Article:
U20 = open-circuit secondary phase-to-phase voltage expressed in volts
Sn = rating of the transformer (in VA)
Usc = the short-circuit impedance voltage of the transformer expressed in %

The transformer windings resistance Rtr can be derived from the total load-losses as follows:

Pcu=3In^2  so that Rtr=\frac{Pcu \times 10^3}{3In^2} in milli-ohms


Pcu = total load-losses in watts
In = nominal full-load current in amps
Rtr = resistance of one phase of the transformer in milli-ohms (the LV and corresponding MV winding for one LV phase are included in this resistance value).

Xtr = \sqrt {Ztr^2 - Rtr^2}

Note: for an approximate calculation, in the absence of more precise information on transformer characteristics, Cenelec 50480 suggests to use the following guidelines:

  • if U20 is not known, it may be assumed to be 1.05 Un
  • in the absence of more precise information, the following values may be used: Rtr = 0.31 Ztr and Xtr = 0.95 Ztr

Example: for a transformer of 630kVA with Usc=4% / Un = 400V, approximate calculation gives:

  • U20 = 400 x 1.05 = 420V
  • Ztr = 4202 / 630000 x 4% = 11 mΩ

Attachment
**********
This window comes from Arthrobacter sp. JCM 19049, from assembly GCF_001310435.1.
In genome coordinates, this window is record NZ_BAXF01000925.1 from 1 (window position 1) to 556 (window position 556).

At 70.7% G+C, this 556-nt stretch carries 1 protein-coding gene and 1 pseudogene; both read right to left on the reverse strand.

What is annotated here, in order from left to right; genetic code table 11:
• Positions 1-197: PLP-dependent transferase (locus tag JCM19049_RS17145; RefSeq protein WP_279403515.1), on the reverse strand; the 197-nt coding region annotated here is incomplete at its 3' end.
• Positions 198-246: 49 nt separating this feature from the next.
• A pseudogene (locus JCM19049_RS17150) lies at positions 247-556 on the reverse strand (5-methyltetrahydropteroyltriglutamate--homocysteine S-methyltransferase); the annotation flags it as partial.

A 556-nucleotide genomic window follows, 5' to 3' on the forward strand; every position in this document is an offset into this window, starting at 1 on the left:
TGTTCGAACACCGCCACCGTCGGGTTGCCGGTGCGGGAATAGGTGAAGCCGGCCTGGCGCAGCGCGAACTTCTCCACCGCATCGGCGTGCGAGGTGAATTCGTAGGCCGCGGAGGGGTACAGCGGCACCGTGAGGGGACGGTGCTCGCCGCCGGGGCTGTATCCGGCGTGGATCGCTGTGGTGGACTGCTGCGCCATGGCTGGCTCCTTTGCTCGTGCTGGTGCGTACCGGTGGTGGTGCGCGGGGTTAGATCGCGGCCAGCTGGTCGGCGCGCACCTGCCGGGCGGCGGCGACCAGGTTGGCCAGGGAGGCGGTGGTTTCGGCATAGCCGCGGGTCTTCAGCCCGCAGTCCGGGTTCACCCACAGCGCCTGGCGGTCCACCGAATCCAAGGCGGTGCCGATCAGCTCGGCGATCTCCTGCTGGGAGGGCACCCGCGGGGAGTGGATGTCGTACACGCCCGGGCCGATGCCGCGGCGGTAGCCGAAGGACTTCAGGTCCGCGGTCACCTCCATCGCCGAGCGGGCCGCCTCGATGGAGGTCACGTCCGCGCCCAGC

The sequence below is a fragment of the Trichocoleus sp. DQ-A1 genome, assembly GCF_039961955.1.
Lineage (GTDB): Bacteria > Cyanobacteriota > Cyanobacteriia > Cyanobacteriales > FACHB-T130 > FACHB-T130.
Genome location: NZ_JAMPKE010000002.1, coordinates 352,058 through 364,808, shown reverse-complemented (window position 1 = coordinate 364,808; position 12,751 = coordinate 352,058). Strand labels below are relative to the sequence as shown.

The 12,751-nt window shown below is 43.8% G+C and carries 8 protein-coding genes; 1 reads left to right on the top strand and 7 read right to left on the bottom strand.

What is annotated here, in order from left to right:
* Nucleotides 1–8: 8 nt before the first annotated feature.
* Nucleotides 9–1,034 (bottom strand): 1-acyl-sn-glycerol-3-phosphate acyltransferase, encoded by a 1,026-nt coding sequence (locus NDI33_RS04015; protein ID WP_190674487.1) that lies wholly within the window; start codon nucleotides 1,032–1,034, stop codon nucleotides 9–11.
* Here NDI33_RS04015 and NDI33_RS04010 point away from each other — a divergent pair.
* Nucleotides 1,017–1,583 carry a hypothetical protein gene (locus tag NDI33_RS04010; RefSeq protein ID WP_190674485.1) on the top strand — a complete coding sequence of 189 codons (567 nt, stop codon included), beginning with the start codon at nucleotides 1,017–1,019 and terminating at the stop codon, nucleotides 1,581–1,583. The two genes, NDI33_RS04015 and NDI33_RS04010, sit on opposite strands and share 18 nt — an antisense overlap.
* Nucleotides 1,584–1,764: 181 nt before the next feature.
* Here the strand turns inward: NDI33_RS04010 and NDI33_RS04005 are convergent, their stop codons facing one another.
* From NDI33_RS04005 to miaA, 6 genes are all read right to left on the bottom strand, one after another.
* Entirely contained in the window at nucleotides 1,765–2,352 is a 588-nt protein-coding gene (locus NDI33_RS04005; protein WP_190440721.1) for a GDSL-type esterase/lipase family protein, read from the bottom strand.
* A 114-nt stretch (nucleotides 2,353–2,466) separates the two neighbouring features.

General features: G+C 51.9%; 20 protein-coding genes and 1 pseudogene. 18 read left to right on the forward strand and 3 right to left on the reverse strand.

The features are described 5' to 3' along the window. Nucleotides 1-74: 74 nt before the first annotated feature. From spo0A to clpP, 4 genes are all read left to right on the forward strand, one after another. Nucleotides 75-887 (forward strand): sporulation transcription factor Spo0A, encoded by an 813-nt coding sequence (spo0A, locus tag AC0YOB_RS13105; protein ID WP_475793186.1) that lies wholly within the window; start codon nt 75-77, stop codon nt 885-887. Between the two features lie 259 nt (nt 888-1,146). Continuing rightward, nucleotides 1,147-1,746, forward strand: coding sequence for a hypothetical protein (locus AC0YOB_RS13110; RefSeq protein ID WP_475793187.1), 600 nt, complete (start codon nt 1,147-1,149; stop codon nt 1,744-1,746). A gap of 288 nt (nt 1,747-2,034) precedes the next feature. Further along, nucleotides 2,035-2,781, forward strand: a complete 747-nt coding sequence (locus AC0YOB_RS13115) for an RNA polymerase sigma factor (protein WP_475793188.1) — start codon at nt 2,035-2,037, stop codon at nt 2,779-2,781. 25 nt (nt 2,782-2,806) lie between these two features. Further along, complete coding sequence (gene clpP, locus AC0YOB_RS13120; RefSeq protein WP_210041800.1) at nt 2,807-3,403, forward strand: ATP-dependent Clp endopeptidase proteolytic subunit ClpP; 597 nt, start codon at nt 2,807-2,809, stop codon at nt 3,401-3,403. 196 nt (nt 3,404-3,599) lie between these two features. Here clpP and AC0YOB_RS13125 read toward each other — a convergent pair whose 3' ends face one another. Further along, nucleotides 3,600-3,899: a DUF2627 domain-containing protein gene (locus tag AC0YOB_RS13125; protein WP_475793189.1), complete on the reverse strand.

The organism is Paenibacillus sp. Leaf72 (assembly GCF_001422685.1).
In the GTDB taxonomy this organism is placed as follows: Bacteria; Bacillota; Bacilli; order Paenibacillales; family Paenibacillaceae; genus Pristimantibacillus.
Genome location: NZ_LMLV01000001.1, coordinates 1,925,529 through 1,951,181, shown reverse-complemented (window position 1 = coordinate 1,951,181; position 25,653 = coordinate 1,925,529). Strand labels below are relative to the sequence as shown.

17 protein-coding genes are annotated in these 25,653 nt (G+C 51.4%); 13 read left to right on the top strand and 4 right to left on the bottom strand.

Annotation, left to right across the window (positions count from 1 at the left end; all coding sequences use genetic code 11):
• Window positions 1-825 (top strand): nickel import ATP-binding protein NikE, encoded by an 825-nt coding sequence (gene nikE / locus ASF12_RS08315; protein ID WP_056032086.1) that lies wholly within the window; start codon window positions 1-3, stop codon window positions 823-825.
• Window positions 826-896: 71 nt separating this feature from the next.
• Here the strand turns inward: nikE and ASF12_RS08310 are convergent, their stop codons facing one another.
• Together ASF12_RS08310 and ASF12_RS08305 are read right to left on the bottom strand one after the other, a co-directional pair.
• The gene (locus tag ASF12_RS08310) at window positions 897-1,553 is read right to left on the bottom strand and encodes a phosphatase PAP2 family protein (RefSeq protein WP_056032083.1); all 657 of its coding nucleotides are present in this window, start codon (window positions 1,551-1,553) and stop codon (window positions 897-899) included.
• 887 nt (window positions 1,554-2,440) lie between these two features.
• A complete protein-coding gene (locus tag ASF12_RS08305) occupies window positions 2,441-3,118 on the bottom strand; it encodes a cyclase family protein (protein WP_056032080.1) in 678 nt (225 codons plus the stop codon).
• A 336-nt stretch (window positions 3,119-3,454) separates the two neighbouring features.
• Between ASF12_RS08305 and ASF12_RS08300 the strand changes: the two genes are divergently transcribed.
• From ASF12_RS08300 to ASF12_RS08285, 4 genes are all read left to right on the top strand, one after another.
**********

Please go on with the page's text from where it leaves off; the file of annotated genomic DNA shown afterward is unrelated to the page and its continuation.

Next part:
• Rtr = 0.31 x Ztr = 3.5 mΩ and Xtr = 0.95 x Ztr = 10.6 mΩ
Rated Power kVA) Oil-immersed Cast-resin
Usc (%) Rtr (mΩ) Xtr (mΩ) Ztr (mΩ) Usc (%) Rtr (mΩ) Xtr (mΩ) Ztr (mΩ)
100 4 37.9 59.5 70.6 6 37.0 99.1 105.8
160 4 16.2 41.0 44.1 6 18.6 63.5 66.2
200 4 11.9 33.2 35.3 6 14.1 51.0 52.9
250 4 9.2 26.7 28.2 6 10.7 41.0 42.3
315 4 6.2 21.5 22.4 6 8.0 32.6 33.6
400 4 5.1 16.9 17.6 6 6.1 25.8 26.5
500 4 3.8 13.6 14.1 6 4.6 20.7 21.2
630 4 2.9 10.8 11.2 6 3.5 16.4 16.8
800 6 2.9 12.9 13.2 6 2.6 13.0 13.2
1,000 6 2.3 10.3 10.6 6 1.9 10.4 10.6
1,250 6 1.8 8.3 8.5 6 1.5 8.3 8.5
1,600 6 1.4 6.5 6.6 6 1.1 6.5 6.6
2,000 6 1.1 5.2 5.3 6 0.9 5.2 5.3

Fig. G35Resistance, reactance and impedance values for typical distribution 400 V transformers (no-load voltage = 420 V) with MV windings ≤ 20 kV